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Pair Look To Reboot The Brain

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    Pair Look To Reboot The Brain

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    Pair look to reboot the brain
    Computer chip may help people walk again

    Max Jarman
    The Arizona Republic
    Feb. 9, 2006 12:00 AM

    Ranu Jung and Jimmy Abbas are at the forefront of research that could help people recover from spinal-cord injuries and diseases, enable paralyzed people to stand and walk and allow amputees to use brain waves to move artificial limbs.

    The husband-and-wife team co-direct the Center for Rehabilitation Neuroscience and Rehabilitation Engineering at the Biodesign Institute at Arizona State University.

    The center's researchers, including Abbas and Jung, are working on several fronts on ways to repair or replace functions for people with lost limbs, spinal-cord injuries or other neurological disorders. advertisement

    That includes developing a computer chip that mimics the signals the brain sends via the spinal cord to produce movement. That could help quadriplegics stand and walk and help other people to move frozen limbs. The same technology could be used to translate brain impulses into motor signals for prosthetics. That could enable amputees to move artificial limbs the same way they move intact body parts: with their brains.

    "It opens up a whole new area of research," Jung said.

    Their work is funded in part by $3.9 million in grants awarded last year by the National Institutes of Health in Bethesda, Md.

    "They are on a roll," ASU spokeswoman Gretchen Dobosz said.

    The couple met as graduate students at Case Western Reserve University in Cleveland. Both were interested in the effects of spinal-cord injuries but pursued different lines of research. Eventually they realized their work was very compatible and teamed up.

    "We're perfect colleagues," Jung said.

    Jung and Abbas joined the faculty of Arizona State University in 2002, after holding research and teaching posts at the University of Kentucky.

    By studying the brains and spinal cords of lamprey eels, Jung and Abbas were able to determine how the two worked together to produce movement. That led to the development of a computer chip that can be programmed to mimic the stimulation the brain and spinal cord send to muscles.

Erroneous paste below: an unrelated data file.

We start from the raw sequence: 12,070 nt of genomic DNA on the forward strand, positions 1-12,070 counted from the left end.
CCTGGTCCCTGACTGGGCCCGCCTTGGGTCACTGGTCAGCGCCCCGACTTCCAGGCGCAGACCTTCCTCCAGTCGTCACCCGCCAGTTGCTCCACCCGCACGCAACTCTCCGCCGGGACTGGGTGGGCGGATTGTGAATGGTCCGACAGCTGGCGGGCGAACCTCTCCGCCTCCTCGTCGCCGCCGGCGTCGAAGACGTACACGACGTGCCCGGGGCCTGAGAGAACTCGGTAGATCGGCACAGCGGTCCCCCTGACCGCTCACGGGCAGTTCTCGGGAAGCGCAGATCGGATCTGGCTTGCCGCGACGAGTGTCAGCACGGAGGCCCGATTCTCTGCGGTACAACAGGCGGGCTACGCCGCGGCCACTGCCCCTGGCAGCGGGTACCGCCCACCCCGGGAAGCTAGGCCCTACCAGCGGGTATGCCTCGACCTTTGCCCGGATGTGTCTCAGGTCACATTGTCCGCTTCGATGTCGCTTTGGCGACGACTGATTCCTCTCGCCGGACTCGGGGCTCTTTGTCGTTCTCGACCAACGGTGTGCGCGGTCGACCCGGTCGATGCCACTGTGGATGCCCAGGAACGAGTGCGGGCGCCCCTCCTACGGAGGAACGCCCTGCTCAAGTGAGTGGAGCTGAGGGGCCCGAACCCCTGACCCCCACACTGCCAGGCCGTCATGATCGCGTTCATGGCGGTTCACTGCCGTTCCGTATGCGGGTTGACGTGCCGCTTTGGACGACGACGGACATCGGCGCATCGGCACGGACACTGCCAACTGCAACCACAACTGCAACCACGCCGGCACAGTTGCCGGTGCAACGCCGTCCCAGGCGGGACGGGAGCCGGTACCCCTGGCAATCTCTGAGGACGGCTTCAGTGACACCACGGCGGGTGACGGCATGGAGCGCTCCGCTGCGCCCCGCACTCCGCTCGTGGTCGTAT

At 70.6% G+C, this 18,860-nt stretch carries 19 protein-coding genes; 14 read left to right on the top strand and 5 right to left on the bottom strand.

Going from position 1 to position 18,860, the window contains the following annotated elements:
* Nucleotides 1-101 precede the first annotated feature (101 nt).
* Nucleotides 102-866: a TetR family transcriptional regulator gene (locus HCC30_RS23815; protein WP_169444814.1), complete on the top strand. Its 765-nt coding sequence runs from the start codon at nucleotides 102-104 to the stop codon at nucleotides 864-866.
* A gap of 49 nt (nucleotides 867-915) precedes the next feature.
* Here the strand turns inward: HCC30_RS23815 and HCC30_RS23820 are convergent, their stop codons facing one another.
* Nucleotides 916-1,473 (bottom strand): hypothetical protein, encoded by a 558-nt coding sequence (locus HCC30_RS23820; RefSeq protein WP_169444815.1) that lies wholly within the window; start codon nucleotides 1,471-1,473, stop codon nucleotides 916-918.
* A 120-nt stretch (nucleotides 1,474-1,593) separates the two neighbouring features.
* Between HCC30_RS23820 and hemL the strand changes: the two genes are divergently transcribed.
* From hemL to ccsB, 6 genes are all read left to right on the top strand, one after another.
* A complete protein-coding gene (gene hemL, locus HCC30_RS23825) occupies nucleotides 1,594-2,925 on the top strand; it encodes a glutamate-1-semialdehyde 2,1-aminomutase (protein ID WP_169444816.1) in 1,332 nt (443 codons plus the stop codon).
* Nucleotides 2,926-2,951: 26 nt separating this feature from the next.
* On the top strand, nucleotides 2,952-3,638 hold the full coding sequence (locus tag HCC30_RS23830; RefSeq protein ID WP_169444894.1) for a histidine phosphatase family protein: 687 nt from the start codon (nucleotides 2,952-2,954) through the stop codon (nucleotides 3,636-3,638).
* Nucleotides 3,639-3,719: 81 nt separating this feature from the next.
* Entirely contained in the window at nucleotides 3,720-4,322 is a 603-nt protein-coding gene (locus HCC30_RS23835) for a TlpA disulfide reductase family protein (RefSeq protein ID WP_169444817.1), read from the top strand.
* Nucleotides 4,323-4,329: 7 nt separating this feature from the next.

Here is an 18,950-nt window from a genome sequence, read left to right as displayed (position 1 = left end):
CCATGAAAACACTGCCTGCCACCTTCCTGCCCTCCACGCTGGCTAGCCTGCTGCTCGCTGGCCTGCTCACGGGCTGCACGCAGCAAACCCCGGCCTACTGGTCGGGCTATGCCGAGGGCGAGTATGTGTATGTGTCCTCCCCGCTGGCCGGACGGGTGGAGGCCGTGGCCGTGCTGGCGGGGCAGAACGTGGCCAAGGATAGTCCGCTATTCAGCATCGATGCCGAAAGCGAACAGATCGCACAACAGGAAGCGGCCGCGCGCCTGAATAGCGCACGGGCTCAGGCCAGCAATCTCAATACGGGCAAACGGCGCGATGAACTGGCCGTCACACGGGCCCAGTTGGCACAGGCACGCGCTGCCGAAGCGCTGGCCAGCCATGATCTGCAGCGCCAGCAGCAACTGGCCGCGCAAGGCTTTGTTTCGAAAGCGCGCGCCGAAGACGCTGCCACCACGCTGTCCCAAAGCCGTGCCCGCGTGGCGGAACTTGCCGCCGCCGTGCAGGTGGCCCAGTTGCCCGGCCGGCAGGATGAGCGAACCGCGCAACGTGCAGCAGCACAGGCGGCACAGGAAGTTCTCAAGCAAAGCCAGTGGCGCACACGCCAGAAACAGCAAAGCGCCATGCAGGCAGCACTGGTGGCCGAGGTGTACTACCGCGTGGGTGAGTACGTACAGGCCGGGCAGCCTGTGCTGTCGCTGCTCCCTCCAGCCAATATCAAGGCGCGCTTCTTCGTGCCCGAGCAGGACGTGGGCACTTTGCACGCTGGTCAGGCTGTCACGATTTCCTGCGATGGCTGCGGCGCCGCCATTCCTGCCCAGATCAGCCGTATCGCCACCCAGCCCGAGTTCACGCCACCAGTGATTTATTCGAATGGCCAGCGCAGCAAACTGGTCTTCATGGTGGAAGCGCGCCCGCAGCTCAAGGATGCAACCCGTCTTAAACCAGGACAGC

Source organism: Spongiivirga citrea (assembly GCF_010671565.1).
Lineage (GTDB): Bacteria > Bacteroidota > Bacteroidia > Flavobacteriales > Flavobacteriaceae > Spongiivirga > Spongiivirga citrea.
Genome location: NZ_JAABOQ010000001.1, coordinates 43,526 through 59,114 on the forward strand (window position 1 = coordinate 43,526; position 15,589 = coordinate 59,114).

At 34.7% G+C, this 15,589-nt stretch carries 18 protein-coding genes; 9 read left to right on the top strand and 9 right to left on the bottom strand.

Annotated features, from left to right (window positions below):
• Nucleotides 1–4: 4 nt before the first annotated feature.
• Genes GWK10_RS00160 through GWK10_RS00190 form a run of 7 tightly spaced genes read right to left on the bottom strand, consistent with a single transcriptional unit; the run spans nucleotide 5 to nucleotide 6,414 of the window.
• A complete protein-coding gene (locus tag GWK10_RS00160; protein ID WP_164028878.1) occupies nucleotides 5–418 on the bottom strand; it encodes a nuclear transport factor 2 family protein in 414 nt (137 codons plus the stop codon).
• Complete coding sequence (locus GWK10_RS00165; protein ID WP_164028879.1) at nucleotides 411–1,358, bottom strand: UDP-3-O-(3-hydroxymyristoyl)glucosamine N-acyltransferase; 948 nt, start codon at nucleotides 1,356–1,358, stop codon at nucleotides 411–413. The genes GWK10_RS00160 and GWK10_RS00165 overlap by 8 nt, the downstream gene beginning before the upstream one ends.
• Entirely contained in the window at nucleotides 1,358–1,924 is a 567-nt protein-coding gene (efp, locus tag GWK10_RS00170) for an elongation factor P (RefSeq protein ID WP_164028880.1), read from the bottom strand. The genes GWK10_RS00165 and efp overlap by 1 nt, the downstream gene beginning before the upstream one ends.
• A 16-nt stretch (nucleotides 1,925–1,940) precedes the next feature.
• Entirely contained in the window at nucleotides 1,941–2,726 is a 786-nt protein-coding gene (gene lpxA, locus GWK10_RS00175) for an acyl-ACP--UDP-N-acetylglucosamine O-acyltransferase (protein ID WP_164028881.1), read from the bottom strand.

The technology can be used to help quadriplegics stand and walk short distances and people with spinal-cord injuries to perform rehabilitative therapy on their own.

    Taken to the next level, it could interpret brain signals to the spinal cord and use them to move an artificial limb or prosthesis. That could lead to the development of artificial limbs that function the same as natural ones.

    "It's very exciting," Jung said.

    Jung and Abbas are working to design, fabricate and test a neuroclamp that would record impulses coming from the spinal cord. Such a device could one day be used to transmit signals from the spinal cord to a prosthetic device.

    The clamps will be manufactured using semiconductor microfabrication technology that can produce extremely small devices with mechanical elements, electronic components and sensors.

    "The project requires expertise on several fronts, but what is most novel is the development of clamps small enough to latch onto the spinal roots," Jung said "Spinal roots can be only millimeters wide."

    Another project is the development of smart limb splints for the Army that could give mobility to wounded soldiers.

    To develop the product, they have formed a company called Advensys that could eventually offer a commercial version of the product.

    The team also is working on a neuroprosthetic system to electrically stimulate muscles to produce repetitive stepping movements.

    Recent studies indicate that individuals with spinal-cord injuries can enhance their recovery of movement by performing repetitive stepping movements. The repetition is believed to help the body re-learn how to generate signals in the brain and spinal cord that will enable them to step independently.

    Individuals now do this therapy on a treadmill, supported by a harness and passive assistance provided by therapists. By using the stimulation to contract the muscles in a manner that mimics natural movement, Jung and Abbas hope to improve the therapy and reduce reliance on a harness.

    Reach the reporter at or (602) 444-7351.

    Electrical Stimulation help to restore mobility